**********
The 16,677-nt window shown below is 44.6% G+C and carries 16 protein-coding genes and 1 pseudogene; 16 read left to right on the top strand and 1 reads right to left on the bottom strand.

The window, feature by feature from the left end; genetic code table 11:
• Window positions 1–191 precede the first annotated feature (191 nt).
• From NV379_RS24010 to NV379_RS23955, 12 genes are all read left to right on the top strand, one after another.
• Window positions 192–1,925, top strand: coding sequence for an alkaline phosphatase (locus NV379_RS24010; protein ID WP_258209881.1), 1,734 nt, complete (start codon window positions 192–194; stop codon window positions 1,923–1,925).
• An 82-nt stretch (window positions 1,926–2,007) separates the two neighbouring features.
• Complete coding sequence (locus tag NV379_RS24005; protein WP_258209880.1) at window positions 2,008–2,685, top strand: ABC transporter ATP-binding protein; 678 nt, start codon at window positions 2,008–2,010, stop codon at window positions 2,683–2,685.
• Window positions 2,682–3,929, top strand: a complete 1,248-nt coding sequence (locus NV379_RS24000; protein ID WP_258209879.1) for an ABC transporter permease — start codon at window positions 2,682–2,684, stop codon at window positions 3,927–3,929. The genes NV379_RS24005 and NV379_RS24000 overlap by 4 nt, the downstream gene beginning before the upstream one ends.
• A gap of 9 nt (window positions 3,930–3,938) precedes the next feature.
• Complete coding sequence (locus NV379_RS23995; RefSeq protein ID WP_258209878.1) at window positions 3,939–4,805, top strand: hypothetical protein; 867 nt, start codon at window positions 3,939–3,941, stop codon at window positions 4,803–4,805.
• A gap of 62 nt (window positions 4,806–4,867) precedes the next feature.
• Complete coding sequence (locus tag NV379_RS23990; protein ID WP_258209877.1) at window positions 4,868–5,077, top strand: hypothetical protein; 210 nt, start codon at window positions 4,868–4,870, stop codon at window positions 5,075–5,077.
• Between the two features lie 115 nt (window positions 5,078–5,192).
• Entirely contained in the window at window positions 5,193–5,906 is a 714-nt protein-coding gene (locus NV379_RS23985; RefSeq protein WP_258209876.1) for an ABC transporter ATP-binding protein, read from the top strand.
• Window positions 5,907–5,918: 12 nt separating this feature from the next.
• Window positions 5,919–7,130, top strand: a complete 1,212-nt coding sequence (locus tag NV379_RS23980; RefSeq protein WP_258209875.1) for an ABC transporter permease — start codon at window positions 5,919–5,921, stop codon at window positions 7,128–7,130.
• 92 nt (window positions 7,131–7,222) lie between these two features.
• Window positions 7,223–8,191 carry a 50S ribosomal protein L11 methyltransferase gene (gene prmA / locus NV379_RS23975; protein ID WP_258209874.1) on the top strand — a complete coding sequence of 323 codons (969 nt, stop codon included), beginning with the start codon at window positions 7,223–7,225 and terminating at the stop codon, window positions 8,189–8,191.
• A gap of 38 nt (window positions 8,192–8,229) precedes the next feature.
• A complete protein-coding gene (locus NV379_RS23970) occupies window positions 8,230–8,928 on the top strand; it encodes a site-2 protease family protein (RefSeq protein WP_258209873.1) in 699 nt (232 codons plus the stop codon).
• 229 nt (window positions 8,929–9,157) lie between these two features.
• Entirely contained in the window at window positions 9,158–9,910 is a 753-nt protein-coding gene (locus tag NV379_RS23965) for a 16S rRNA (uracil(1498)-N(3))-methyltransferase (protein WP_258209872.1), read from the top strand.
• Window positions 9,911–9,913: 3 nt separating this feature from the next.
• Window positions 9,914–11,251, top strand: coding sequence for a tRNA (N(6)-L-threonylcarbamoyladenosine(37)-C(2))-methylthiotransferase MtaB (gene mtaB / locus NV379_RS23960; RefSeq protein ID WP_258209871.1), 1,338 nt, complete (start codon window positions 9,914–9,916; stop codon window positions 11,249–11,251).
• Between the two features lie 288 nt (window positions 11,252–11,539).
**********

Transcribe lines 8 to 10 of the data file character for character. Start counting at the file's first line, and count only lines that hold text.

• Window positions 2,682–3,929, top strand: a complete 1,248-nt coding sequence (locus NV379_RS24000; protein ID WP_258209879.1) for an ABC transporter permease — start codon at window positions 2,682–2,684, stop codon at window positions 3,927–3,929. The genes NV379_RS24005 and NV379_RS24000 overlap by 4 nt, the downstream gene beginning before the upstream one ends.
• A gap of 9 nt (window positions 3,930–3,938) precedes the next feature.
• Complete coding sequence (locus NV379_RS23995; RefSeq protein ID WP_258209878.1) at window positions 3,939–4,805, top strand: hypothetical protein; 867 nt, start codon at window positions 3,939–3,941, stop codon at window positions 4,803–4,805.